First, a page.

The successful negotiation of a free trade deal with the EU is essential. Together, the remaining 27 EU countries are by far and away our largest export market. And we import more from the EU than from any of our other trading partners. A UK-EU trade deal will therefore be the single most important free tree agreement the UK will ever have to strike, and if it covers both goods and services it will also be the most comprehensive deal that any country has ever negotiated with Europe.

The stakes are high. Our EU membership has given us unfettered access to the single market which is so much more than a free trade deal. It is a vast, integrated factory floor across which goods conform to the same regulations and standards. At the border with the EU, goods are not subject to customs duties, onerous rules of origin or time-delaying checks. Given that services make up 80 per cent of our economy, the government must seek much greater access for our services than the EU has been willing to grant to other countries in the free trade deals it has negotiated so far.

Retaining the exact same benefits is going to be a huge challenge. Indeed, there is no guarantee that such a deal will be achieved, particularly within the two-year period set out under Article 50. The government has already struck the wrong tone with our European partners. The Foreign Secretary seems intent on needlessly upsetting them. The PM parrots the mantra “no deal is better than a bad deal”, effectively threatening to walk away. It is crucial that a new positive dynamic is established to create mutual goodwill and help deliver an ambitious UK-EU trade deal.

There is a substantial risk that the government’s mishandling of Brexit could see the UK fall out of the EU with no trade deal at all, thereby falling back on to World Trade Organisation tariffs and barriers. Furthermore, we would do so with none of the technical agreements in place - such as financial services equivalence agreements and mutual conformity of assessment agreements - that other major countries around the world enjoy. As Sir Ivan Rogers, the former UK Permanent Representative to the EU, recently asserted in his evidence to the Exiting the European Union Select Committee, on which I sit, “no other major player trades with the EU on pure WTO-only terms”.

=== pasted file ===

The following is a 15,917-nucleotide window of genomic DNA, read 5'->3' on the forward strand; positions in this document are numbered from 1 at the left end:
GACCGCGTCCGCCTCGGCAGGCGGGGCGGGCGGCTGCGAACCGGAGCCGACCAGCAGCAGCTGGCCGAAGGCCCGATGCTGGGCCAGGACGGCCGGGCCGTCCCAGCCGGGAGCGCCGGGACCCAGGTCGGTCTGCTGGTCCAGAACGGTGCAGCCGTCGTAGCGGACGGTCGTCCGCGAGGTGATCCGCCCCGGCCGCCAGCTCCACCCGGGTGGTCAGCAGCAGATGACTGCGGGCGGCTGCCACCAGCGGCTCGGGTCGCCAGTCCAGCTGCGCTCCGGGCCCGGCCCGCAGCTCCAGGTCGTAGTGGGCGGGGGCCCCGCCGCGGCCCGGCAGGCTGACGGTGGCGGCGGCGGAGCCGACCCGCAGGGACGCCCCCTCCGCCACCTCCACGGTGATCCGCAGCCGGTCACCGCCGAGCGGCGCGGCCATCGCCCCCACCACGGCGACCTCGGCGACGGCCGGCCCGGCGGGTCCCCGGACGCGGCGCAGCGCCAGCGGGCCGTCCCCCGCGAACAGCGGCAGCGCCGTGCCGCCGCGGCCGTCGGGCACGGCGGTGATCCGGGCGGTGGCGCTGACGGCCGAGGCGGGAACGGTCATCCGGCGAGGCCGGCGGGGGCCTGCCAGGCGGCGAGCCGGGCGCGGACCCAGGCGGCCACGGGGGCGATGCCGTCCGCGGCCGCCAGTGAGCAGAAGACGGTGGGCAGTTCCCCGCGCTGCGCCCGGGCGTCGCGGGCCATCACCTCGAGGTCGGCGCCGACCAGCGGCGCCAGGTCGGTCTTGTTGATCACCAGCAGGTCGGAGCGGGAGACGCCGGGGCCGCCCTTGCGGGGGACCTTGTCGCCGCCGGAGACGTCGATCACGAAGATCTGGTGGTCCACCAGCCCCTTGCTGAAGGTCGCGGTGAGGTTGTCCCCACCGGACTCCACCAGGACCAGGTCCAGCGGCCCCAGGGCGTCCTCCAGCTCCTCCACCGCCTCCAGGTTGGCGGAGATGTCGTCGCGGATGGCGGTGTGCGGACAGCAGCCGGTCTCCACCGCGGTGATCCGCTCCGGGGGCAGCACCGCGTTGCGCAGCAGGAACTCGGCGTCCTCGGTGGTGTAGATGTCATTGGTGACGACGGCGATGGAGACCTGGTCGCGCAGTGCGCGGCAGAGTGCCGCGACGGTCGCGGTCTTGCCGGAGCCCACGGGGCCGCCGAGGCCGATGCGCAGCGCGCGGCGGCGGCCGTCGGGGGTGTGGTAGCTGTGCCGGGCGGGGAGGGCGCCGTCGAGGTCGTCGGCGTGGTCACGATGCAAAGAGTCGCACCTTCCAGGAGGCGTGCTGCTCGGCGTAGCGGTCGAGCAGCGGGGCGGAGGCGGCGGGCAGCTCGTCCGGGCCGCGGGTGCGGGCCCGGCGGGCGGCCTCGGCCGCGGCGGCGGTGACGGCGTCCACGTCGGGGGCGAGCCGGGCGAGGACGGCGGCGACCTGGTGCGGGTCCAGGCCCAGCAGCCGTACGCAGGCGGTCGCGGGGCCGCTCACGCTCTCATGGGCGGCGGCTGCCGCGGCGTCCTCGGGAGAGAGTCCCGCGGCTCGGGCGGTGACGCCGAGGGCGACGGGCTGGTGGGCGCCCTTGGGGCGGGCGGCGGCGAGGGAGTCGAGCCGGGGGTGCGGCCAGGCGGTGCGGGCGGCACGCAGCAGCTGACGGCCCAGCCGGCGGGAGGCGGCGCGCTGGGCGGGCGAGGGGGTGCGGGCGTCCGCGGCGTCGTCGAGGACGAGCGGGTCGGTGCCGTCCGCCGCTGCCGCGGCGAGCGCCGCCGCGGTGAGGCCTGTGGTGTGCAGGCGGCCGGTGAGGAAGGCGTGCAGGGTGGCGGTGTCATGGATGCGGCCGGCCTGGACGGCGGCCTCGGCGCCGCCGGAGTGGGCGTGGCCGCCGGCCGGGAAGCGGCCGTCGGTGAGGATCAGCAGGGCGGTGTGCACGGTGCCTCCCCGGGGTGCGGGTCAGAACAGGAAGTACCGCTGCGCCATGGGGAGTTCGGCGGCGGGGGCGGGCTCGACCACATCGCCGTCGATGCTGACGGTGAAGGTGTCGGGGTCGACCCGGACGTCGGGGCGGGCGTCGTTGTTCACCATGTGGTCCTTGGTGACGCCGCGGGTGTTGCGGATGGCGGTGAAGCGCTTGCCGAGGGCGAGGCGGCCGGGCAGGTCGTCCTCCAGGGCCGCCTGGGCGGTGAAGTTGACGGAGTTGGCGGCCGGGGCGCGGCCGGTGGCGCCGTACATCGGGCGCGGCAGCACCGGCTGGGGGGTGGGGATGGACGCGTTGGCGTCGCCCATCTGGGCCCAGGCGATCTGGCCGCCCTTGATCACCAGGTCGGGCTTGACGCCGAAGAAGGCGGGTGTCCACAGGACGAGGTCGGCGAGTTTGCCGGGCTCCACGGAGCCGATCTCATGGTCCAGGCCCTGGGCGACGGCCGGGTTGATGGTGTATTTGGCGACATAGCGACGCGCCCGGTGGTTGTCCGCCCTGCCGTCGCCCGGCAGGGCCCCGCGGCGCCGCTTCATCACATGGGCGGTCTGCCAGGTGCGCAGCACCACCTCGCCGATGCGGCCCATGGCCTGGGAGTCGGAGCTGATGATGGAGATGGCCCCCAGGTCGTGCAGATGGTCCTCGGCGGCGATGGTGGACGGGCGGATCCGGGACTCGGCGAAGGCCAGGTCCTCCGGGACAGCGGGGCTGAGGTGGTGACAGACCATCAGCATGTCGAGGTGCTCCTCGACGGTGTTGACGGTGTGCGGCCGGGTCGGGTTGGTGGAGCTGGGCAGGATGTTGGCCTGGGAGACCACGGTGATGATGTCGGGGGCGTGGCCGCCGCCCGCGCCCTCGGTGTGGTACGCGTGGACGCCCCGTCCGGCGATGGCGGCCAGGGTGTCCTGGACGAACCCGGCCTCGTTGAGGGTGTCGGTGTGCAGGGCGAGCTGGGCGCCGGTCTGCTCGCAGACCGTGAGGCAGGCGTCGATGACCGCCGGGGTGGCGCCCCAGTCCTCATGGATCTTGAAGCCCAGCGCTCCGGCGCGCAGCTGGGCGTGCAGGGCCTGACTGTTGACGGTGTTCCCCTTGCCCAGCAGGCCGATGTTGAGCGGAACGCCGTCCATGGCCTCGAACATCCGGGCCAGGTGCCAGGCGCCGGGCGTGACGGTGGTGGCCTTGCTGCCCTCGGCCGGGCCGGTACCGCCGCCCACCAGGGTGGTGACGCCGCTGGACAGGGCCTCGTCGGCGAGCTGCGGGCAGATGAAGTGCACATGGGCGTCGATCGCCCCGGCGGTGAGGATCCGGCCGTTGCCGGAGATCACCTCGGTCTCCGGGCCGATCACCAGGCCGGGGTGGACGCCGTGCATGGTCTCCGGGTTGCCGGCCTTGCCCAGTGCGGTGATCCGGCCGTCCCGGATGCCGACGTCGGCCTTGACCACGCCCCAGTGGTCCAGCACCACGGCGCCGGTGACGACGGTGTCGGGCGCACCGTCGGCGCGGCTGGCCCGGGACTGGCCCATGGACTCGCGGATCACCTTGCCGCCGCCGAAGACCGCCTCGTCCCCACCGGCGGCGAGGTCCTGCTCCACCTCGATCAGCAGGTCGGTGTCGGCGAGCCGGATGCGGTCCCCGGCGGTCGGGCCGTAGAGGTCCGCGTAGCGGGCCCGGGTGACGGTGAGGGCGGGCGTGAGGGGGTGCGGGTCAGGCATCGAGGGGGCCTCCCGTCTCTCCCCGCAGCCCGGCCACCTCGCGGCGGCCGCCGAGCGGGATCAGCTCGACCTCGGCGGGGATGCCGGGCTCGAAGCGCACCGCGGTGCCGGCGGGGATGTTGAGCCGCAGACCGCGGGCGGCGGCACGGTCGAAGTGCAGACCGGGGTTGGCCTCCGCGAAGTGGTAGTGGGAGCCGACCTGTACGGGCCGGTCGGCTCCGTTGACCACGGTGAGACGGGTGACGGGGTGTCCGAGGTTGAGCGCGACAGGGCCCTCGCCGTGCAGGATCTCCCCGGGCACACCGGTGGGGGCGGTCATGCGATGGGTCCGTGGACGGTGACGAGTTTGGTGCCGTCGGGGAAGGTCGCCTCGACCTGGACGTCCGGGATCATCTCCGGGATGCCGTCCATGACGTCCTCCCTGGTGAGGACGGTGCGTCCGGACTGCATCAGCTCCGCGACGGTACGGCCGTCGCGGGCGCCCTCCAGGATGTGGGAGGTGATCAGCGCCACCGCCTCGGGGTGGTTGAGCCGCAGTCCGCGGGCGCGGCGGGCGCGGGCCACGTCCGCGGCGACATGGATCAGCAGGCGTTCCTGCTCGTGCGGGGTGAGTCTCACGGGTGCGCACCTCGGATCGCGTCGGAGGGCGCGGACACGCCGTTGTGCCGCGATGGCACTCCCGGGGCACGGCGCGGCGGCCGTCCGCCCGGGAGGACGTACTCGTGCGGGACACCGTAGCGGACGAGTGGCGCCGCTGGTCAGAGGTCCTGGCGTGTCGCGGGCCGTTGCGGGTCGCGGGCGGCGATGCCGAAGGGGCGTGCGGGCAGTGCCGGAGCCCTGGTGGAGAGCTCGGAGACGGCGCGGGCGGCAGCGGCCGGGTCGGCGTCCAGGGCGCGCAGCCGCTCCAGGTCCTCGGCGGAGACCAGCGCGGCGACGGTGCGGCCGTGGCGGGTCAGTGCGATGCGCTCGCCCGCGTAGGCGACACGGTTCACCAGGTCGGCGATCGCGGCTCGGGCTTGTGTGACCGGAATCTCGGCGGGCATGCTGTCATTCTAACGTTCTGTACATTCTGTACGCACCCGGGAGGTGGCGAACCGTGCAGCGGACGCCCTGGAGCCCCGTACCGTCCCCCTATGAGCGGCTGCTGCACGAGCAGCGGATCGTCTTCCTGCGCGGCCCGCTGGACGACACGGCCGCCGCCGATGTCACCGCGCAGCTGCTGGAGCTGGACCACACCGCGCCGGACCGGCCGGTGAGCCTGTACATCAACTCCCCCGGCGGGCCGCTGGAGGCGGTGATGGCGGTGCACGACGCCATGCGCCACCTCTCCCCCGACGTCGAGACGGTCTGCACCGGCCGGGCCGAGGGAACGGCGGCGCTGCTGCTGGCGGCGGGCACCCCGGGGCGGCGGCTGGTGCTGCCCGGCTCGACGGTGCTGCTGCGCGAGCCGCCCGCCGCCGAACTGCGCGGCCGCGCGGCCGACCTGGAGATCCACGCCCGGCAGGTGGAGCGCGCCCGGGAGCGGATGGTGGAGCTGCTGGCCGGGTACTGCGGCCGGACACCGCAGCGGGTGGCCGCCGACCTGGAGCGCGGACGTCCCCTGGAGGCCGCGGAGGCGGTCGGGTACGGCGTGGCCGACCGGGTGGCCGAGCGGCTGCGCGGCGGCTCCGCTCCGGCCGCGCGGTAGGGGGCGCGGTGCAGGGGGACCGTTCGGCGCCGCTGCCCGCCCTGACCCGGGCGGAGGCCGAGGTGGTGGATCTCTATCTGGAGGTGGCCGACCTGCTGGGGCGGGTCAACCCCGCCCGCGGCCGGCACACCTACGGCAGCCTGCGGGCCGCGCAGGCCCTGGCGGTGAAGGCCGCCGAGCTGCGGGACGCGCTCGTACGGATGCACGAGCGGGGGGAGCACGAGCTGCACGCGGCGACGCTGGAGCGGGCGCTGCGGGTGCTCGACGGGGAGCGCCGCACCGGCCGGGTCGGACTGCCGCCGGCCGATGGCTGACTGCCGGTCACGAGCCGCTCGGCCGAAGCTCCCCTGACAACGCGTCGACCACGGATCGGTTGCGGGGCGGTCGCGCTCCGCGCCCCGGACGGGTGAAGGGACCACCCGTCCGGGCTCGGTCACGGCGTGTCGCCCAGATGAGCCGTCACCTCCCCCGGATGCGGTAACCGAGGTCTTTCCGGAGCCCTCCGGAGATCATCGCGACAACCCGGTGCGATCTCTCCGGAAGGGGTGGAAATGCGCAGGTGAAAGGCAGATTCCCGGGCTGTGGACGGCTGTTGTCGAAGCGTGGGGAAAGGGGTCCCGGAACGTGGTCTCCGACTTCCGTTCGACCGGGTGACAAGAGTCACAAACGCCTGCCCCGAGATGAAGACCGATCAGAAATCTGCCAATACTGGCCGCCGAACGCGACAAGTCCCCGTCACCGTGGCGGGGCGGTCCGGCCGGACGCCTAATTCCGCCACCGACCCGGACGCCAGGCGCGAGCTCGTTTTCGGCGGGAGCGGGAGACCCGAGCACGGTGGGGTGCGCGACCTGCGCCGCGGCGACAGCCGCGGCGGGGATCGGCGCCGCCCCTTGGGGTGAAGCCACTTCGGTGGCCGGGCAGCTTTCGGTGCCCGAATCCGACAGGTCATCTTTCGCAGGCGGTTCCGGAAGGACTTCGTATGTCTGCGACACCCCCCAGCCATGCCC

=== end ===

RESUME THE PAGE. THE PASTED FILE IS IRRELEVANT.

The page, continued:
The Prime Minister asserts that “no deal is better than a bad deal”, but it is increasingly clear that no deal is the worst possible deal. It would do considerable damage to our economy. And yet, we have learnt that Cabinet members have been told to plan for the no deal scenario. In recent weeks, Davis has admitted to the Brexit Select Committee that the government has conducted no analysis of what this would mean for the British economy. Labour will fight strongly against such a reckless step which would hit jobs, living standards and growth.

As Starmer said in his speech to Chatham House, the government must agree a strong and collaborative relationship with the EU. If it does not, it will not be acting in the best interests of the UK and it will not have Labour’s support.

I believe that Labour must champion the right free trade deal with EU over the next two years. We must demand that the government accepts meaningful transitional arrangements that will be necessary to successfully complete such negotiations. A successful EU-UK deal could then become a template for future agreements. After all, our country’s future economic prosperity rests on striking free trade deals not just with the EU but with other G20 economies and developing countries around the world. So Labour must become a champion for striking progressive free trade agreements.

Yet this poses a challenge to the Labour party. Within our movement, there is currently a heated debate about what our approach to trade should be. This was exposed by the recent votes in the UK Parliament and European Parliament on the Comprehensive Economic and Trade Agreement (Ceta) between the EU and Canada when Labour MPs and MEPs were divided. I fear Labour risks sliding into a dangerous position: one of perpetual opposition to trade deals that puts us the wrong side of the public interest and history. Globalisation cannot be stopped but it can be regulated. So the real challenge is how to make it work for people so that they can benefit from an increasingly globalised world.

No trade deal is ever perfect. Each is inevitably the result of negotiation and compromise. However, if we followed the advice of some on the left and refused to ratify any trade deals, no matter how progressive, the UK would be isolated, poorer and left behind. Of course we need assurances that public services will be safeguarded, that workers’ rights are protected and environmental and consumer protections are in place in any deal, but we also need to open up markets. Trade deals are not the threat to public services that some claim, but a failing economy facing trade barriers that puts a squeeze on the public finances is a clear and present danger.

Labour’s values place us in a strong position to lead the way in rejecting the Tory right-wing approach of unfettered globalisation, a race to the bottom and unchecked markets. We must show that we are the party of work and workers, looking to both create jobs and protect the rights of workers in our future trading relationships. Our internationalism can be expressed by establishing progressive global rules and opening up markets, using trade to bind nations together in a way that prevents conflict and opens minds.

As these historic negotiations begin, Labour must hold the government’s feet to the fire and champion regulated and progressive free trade deals with the EU and other countries. Turning our backs on properly regulated free trade will not further social justice or economic prosperity on our shores, it will only serve to do harm to both. Labour has to reject the defeatism of protectionism and instead embrace progressive free trade agreements if we are to truly succeed in building a fairer and more prosperous economy for the people we represent.

 

Emma Reynolds is MP for Wolverhampton North East and former shadow Europe minister. She sits on the committee for exiting the European Union.